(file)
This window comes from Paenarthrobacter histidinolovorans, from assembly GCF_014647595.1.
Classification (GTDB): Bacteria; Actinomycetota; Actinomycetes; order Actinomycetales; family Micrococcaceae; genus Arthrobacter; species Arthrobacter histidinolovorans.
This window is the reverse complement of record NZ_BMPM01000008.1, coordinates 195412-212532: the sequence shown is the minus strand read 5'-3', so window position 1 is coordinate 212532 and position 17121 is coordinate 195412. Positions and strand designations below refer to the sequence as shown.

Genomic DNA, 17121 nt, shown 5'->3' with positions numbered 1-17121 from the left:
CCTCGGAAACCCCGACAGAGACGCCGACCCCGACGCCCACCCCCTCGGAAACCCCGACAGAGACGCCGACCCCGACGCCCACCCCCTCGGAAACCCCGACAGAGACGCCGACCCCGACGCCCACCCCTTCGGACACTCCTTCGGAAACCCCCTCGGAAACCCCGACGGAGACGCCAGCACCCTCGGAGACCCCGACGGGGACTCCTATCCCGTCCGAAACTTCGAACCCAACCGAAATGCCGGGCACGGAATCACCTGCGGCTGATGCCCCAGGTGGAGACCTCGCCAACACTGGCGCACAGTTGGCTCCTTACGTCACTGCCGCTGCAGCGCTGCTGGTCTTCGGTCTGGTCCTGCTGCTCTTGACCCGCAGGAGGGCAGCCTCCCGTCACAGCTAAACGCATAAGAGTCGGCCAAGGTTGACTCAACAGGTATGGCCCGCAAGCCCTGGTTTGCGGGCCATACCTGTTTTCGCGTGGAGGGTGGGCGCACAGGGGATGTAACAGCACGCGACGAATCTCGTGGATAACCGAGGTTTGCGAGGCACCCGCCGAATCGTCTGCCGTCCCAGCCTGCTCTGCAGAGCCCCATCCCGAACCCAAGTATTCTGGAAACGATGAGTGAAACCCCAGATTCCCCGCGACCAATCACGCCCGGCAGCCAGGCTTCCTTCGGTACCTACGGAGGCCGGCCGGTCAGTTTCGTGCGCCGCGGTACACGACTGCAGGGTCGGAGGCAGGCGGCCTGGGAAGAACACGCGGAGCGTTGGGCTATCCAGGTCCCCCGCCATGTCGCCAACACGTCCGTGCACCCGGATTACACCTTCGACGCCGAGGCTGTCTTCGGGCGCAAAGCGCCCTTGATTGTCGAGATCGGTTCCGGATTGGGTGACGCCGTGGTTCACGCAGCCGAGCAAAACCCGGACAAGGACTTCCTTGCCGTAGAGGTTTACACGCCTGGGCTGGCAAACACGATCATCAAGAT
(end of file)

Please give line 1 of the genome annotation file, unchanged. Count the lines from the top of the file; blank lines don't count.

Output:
This window comes from Paenarthrobacter histidinolovorans, from assembly GCF_014647595.1.